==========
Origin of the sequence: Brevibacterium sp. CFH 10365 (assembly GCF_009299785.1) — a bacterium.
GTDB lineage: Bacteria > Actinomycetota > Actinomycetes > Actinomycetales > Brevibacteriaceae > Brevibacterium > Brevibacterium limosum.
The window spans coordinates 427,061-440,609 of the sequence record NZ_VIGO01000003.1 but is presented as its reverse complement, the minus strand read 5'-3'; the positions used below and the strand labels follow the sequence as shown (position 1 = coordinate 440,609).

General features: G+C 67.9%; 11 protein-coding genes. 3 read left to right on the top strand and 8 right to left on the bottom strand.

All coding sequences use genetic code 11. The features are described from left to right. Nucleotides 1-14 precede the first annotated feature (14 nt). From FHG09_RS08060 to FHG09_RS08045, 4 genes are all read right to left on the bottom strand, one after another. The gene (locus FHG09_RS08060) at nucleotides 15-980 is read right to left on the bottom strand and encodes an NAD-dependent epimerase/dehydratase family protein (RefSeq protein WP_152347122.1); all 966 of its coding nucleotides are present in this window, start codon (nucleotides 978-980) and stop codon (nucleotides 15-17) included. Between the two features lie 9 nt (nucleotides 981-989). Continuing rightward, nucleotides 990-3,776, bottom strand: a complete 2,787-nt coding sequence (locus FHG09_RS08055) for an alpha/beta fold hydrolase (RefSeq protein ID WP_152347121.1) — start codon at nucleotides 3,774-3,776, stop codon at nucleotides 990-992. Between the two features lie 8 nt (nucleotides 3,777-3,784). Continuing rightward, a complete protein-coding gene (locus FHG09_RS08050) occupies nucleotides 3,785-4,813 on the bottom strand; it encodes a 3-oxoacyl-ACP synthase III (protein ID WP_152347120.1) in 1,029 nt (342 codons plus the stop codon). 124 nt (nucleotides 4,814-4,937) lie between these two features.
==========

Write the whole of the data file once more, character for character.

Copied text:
Origin of the sequence: Brevibacterium sp. CFH 10365 (assembly GCF_009299785.1) — a bacterium.
GTDB lineage: Bacteria > Actinomycetota > Actinomycetes > Actinomycetales > Brevibacteriaceae > Brevibacterium > Brevibacterium limosum.
The window spans coordinates 427,061-440,609 of the sequence record NZ_VIGO01000003.1 but is presented as its reverse complement, the minus strand read 5'-3'; the positions used below and the strand labels follow the sequence as shown (position 1 = coordinate 440,609).

General features: G+C 67.9%; 11 protein-coding genes. 3 read left to right on the top strand and 8 right to left on the bottom strand.

All coding sequences use genetic code 11. The features are described from left to right. Nucleotides 1-14 precede the first annotated feature (14 nt). From FHG09_RS08060 to FHG09_RS08045, 4 genes are all read right to left on the bottom strand, one after another. The gene (locus FHG09_RS08060) at nucleotides 15-980 is read right to left on the bottom strand and encodes an NAD-dependent epimerase/dehydratase family protein (RefSeq protein WP_152347122.1); all 966 of its coding nucleotides are present in this window, start codon (nucleotides 978-980) and stop codon (nucleotides 15-17) included. Between the two features lie 9 nt (nucleotides 981-989). Continuing rightward, nucleotides 990-3,776, bottom strand: a complete 2,787-nt coding sequence (locus FHG09_RS08055) for an alpha/beta fold hydrolase (RefSeq protein ID WP_152347121.1) — start codon at nucleotides 3,774-3,776, stop codon at nucleotides 990-992. Between the two features lie 8 nt (nucleotides 3,777-3,784). Continuing rightward, a complete protein-coding gene (locus FHG09_RS08050) occupies nucleotides 3,785-4,813 on the bottom strand; it encodes a 3-oxoacyl-ACP synthase III (protein ID WP_152347120.1) in 1,029 nt (342 codons plus the stop codon). 124 nt (nucleotides 4,814-4,937) lie between these two features.